Echo chambers can create biases

By Anthony Parlogean

The news is constantly battling for our attention through our luminescent screens, as well as radio and print media. In the age of the 24-hour news cycle, this constant stream of information may be contributing to the creation and prolongation of echo chambers, which are harmful for everybody involved and should be avoided at all costs.

“[An echo chamber is] an environment in which the same opinions are repeatedly voiced and promoted, so that people are not exposed to opposing views,” according to

Information that strengthens a certain narrative is held on to, regardless of if it’s true or false, while information that goes against the narrative is viewed as fake and untrue. Much of this is driven by fake news.

“Fake news consists of deliberately false stories that appear to come from credible, journalistic sources,” according to an Oct. 26 Associated Press article. Often times fake news is meant to influence political opinion.

An echo chamber can be created whenever people absorb one side of an argument without taking the time to consider the other side. The danger of echo chambers comes when the consensus of a community leads to the discrimination and bigotry toward others.

To see the dangers of echo chambers, one needn’t look further than the violent actions of Antifa, or anti-fascist, whose members identify as a group to fight fascists and racists while lifting up minorities, according to a July 2 New York Times article. The group has been criticized by the left and right for its violent rhetoric and action against those with differing views, including a journalist in Portland who was sent to the emergency room after antifa protesters struck him in the face.

“It’s a real [brown-nosing] mentality,” Zach Sobieszczyk, junior computer science major and news consumer, said.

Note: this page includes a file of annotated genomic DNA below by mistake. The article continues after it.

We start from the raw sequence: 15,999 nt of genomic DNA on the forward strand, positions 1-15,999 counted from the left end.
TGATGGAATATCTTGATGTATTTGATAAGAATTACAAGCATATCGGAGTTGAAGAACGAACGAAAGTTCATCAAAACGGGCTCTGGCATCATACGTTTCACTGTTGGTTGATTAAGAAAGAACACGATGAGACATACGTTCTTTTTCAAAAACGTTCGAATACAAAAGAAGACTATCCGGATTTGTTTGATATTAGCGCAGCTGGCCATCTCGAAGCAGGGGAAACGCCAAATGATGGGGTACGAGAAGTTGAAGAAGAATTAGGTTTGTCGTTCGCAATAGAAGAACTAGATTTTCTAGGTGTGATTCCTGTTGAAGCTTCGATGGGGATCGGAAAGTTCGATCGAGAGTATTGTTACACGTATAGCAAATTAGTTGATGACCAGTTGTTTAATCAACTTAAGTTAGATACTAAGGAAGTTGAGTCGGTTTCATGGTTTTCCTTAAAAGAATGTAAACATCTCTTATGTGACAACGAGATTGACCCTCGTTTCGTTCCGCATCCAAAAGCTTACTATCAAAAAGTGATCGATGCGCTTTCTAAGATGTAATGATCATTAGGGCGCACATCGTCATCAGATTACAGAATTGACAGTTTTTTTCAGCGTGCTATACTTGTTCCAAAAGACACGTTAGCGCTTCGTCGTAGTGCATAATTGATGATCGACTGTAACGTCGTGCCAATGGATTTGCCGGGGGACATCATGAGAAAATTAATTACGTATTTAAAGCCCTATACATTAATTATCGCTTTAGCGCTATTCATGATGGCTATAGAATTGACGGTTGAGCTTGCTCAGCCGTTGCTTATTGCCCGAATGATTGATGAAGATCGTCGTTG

The absence of objectivity and the presence of bias is the lifeblood of an echo chamber. Those not interested in objectively differentiating real news from fake news will increase their confirmation bias from feeding on one-sided news stories, resulting in an inability to piece together the complete narrative.

“[The news media are] only going to tell you half the story that benefits their bias,” Sobieszczyk said. “If you’re only reading Fox News and Breitbart, or you’re only reading Vox and Mother Jones, you’re not getting the full picture.”

A favorite news source among liberals and conservatives are CNN and Fox News, respectively. Among Republicans, 32% said that CNN is credible and 70% said Fox News is credible. Among Democrats, 74% said CNN is credible and 42% said Fox News is credible, according to an April 9 Business Insider article.

While there is a plethera of news sources to choose from, only a select few are consistently rated as the most trustworthy sources among Americans. The top three most trustworthy sources are PBS News, the Associated Press and the Wall Street Journal, according to a Sep. 2 Business Insider article.

Reading trustworthy sources from both liberal and conservative perspectives that articulate their viewpoints effectively is the best way to avoid misinformation spread by echo chambers. When you find yourself face-to-face with an article that screams bias, trust your intuition.

“It’s hard to define [bias], but you kind of know it when you see it,” Sobieszczyk said. “It’s about doing a little research on the stories. Most people just read one thing and then they’re done.”